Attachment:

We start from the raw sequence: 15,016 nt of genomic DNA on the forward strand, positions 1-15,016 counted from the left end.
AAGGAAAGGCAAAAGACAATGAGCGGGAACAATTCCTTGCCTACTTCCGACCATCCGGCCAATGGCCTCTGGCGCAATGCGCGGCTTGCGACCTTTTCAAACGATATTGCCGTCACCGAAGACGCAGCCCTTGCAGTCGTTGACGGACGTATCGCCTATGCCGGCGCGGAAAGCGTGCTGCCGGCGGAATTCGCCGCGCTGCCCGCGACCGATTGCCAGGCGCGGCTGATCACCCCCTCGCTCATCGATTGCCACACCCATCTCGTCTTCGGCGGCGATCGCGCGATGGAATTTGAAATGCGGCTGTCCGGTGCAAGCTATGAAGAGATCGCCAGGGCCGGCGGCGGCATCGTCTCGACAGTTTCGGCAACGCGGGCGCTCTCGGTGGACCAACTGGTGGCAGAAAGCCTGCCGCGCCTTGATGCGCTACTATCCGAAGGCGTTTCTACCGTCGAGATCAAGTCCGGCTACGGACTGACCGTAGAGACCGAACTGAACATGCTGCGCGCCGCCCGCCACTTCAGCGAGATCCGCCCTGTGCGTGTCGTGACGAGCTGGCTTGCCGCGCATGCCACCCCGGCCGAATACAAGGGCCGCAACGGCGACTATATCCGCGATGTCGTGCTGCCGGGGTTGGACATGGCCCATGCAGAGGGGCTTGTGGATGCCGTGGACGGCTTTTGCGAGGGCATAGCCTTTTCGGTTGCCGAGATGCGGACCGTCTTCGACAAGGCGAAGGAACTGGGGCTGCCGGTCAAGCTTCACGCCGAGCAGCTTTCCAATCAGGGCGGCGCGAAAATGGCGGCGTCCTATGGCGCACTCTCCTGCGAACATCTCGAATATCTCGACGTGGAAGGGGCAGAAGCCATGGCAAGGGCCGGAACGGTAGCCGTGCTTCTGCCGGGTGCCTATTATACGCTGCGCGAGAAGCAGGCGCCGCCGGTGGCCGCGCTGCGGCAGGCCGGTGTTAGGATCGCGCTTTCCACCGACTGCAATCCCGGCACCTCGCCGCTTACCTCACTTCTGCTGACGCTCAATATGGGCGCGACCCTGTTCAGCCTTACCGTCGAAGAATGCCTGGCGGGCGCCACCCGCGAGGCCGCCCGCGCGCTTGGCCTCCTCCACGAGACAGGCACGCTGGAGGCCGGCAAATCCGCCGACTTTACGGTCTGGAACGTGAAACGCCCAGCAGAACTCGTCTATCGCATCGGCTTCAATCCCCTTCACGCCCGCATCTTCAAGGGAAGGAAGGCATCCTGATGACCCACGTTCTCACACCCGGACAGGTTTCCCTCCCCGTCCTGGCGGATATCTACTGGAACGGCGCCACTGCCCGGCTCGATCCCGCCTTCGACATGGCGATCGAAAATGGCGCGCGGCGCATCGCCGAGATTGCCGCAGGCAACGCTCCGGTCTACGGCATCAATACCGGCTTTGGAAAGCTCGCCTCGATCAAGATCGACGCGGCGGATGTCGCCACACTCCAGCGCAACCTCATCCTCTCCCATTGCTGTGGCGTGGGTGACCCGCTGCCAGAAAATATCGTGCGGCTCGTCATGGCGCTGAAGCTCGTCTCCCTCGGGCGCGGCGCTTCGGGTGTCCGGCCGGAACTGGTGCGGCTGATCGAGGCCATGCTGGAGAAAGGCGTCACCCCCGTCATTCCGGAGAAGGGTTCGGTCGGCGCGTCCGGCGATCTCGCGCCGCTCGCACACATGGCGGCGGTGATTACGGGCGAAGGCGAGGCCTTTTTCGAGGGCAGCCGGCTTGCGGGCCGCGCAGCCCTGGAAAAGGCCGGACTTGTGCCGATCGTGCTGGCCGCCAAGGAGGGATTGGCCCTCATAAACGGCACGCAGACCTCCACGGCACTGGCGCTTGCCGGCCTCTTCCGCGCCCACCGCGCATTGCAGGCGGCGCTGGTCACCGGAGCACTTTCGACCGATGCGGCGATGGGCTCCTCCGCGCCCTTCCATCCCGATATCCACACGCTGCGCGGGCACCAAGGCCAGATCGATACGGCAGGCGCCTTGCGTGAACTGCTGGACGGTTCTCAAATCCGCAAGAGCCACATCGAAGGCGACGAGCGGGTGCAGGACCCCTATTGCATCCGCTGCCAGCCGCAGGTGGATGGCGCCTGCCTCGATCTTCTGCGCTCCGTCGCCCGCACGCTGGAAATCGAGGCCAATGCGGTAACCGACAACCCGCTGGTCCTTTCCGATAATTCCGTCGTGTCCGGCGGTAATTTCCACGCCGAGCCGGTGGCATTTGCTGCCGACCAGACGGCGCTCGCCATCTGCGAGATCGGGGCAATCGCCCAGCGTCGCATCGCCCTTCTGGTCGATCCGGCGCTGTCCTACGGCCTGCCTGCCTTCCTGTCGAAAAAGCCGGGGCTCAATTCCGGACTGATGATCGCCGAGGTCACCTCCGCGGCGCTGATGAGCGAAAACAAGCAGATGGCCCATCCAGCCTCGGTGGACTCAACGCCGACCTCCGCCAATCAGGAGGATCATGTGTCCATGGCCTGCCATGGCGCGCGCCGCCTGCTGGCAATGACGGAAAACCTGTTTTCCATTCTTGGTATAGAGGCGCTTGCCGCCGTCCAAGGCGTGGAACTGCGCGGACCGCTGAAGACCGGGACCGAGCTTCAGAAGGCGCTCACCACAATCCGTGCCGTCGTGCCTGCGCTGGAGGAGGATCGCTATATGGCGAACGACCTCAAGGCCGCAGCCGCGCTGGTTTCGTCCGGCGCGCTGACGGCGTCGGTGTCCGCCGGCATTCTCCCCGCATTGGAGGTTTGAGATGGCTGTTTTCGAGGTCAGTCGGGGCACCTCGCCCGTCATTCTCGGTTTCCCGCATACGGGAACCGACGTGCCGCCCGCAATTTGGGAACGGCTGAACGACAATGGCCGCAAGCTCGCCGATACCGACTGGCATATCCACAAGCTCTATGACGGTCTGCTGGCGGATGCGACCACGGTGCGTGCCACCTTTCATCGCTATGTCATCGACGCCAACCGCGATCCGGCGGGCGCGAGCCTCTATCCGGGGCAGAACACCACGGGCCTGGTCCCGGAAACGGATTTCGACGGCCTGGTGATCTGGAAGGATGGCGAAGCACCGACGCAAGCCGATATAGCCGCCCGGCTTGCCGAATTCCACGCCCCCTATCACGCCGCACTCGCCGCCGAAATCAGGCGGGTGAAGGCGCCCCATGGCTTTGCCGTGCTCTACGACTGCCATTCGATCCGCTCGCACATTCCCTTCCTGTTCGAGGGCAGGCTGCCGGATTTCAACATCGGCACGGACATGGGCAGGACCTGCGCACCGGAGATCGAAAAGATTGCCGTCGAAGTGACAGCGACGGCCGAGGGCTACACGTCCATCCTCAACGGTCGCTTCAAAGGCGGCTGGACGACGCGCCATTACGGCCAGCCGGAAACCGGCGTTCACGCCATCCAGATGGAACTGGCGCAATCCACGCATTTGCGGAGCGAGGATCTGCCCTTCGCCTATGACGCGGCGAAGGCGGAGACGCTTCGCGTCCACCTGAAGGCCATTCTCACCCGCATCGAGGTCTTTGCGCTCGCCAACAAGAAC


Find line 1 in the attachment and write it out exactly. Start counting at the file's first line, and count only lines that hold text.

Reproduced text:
We start from the raw sequence: 15,016 nt of genomic DNA on the forward strand, positions 1-15,016 counted from the left end.